Cat-Women of the Moon

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Cat Women of the Moon
Catwomenofthemoon.jpg
Lobby Card
Directed by Arthur Hilton
Produced by Jack Rabin
Al Zimbalist
Written by Roy Hamilton
Starring Sonny Tufts
Victor Jory
Marie Windsor
Music by Elmer Bernstein
Cinematography William P. Whitley
Edited by John A. Bushelman
Distributed by Astor Pictures
Release date(s)
  • September 3, 1953 (1953-09-03)
Running time 64 minutes
Country United States
Language English

Cat-Women of the Moon is an independently made 1953 black-and-white science fiction film directed by Arthur Hilton and released by Astor Pictures. It stars Sonny Tufts, Victor Jory, and Marie Windsor. The musical score was composed by Elmer Bernstein.[1]

Plot[edit]

An expedition to the moon encounters a race of "Cat-Women", the last eight survivors of a 2-million-year-old civilization, deep within a cave where they have managed to maintain the remnants of a breathable atmosphere that once covered the moon. The remaining air will soon be gone and they must escape if they are to survive. They plan to steal the expedition's spaceship and return to Earth.

Through the use of their telepathic ability the Cat-Women have been subliminally controlling Helen Salinger (Marie Windsor) so she can win the navigator slot on the expedition and lead the crew to their location. Once Helen and the male members of the crew arrive on the moon the Cat-Women take complete control of her mind. They are unable to control the men's minds, but they work around this obstacle with Helen's help and the use of their superior abilities and feminine wiles. "Show us their weak points," one says to Helen. "We'll take care of the rest."

Along with telepathy, the Cat-Women have the ability to transport themselves unseen from place to place within the cave. They use this ability to steal the crew's spacesuits from the mouth of the cave, where they were left unguarded.

Using Helen to smooth things over after an earlier failed attack on the crew, the Cat-Women approach the men openly. Food and drink are brought out and a party ensues. Kip (Victor Jory) is suspicious after discovering the spacesuits are missing and confronts the Cat-Women's leader Alpha (Carol Brewster), who promises to return the suits in the morning. Kip sits alone, unable to intervene while the Cat-Women exploit the "weak points" of expedition commander Laird (Sonny Tufts) and the other men.

Soon the Cat-Women have learned how to operate the spaceship and are well on their way to success. But Lambda (Susan Morrow) falls in love with crew member Doug (William Phipps) and tells him of the plot. Carrying three spacesuits, Alpha, Beta and Helen make a break for the ship. Lambda teleports ahead to delay them and is killed by Beta (Suzanne Alexander). Kip catches up and fires several shots; Alpha and Beta are killed; Helen is uninjured. The expedition escapes and begins their return to Earth.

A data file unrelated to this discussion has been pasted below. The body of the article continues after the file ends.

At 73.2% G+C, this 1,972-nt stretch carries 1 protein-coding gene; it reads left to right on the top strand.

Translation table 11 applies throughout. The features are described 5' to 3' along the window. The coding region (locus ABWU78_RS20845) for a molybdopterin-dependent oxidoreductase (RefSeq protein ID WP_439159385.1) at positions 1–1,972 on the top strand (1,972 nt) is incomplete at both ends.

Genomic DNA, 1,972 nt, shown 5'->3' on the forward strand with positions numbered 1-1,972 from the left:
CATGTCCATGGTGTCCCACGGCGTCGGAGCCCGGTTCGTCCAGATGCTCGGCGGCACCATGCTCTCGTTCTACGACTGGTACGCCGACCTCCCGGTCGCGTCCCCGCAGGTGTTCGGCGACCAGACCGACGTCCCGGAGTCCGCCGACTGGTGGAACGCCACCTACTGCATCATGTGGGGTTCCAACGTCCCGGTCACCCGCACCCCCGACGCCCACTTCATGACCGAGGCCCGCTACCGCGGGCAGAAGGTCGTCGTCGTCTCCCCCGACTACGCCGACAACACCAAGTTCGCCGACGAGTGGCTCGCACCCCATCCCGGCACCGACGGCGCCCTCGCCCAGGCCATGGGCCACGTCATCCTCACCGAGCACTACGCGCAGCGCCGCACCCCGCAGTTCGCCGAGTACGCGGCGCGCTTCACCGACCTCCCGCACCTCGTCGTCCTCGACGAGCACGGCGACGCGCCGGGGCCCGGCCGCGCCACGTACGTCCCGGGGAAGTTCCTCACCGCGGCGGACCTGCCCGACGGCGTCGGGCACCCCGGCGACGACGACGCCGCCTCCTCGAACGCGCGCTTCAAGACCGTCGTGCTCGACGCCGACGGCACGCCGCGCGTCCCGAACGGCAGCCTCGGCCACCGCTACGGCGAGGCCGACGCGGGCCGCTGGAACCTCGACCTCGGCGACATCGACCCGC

Cast[edit]

Critical reception[edit]

Upon the film's release, Variety magazine wrote: "This imaginatively conceived and produced science-fiction yarn [an original story by producers Zimbalist and Rabin] takes the earth-to-moon premise and embellishes it with a civilization of cat-women on the moon...Cast ably portray their respective roles . . . Arthur Hilton makes his direction count in catching the spirit of the theme, and art direction is far above average for a film of this calibre. William Whitley's 3-D photography provides the proper eerie quality."[2]

The New York Times wrote: "They (The Cat-women) try to get their hands on the visitors' rocket ship, hoping to come down here and hypnotize us all. Considering the delegation that went up, it's hard to imagine why".[3]

Legacy[edit]

  • A dual projection polarized 3-D print of Cat-Women of the Moon was shown at the 3-D Film Expo in September 2003 at Grauman's Egyptian Theatre in Hollywood, and at the "3-D at the Castro" film festival October 17, 2006 at the historic Castro Theatre in San Francisco.
  • The 1995 VHS version, released in the inferior red and green anaglyph 3D, is no longer commercially available.
  • The first 2-D DVD version was released by Image Entertainment and as of 2011 was still available.
  • Since 2007 The L. A. Connection improvisational comedy troupe regularly screens the film in its live "Dub-a-vision" performances.[4]
  • Cat-Women of the Moon was used as the title of two programs about sex in science fiction broadcast on BBC Radio 4 in August and September 2011. They were presented by the writer Sarah Hall, and produced in Manchester by Nicola Swords; they featured a number of British writers including Iain M. Banks, China Miéville, and Nicola Griffith.
  • Cat-Women was remade five years later (1958) as Missile to the Moon.
  • Cat-Women of the Moon has been in the public domain for more than three decades in the United States, due to a failure to renew its copyright before December 31, 1981.

References[edit]

  1. ^ Cat-Women of the Moon at the Internet Movie Database
  2. ^ Variety. Film review, 193. Last accessed: February 7, 2008.
  3. ^ The New York Times, "Cat Women of the Moon at the Rialto", by H.H.T., March 20, 1954
  4. ^ L.A.Connection web site.

External links[edit]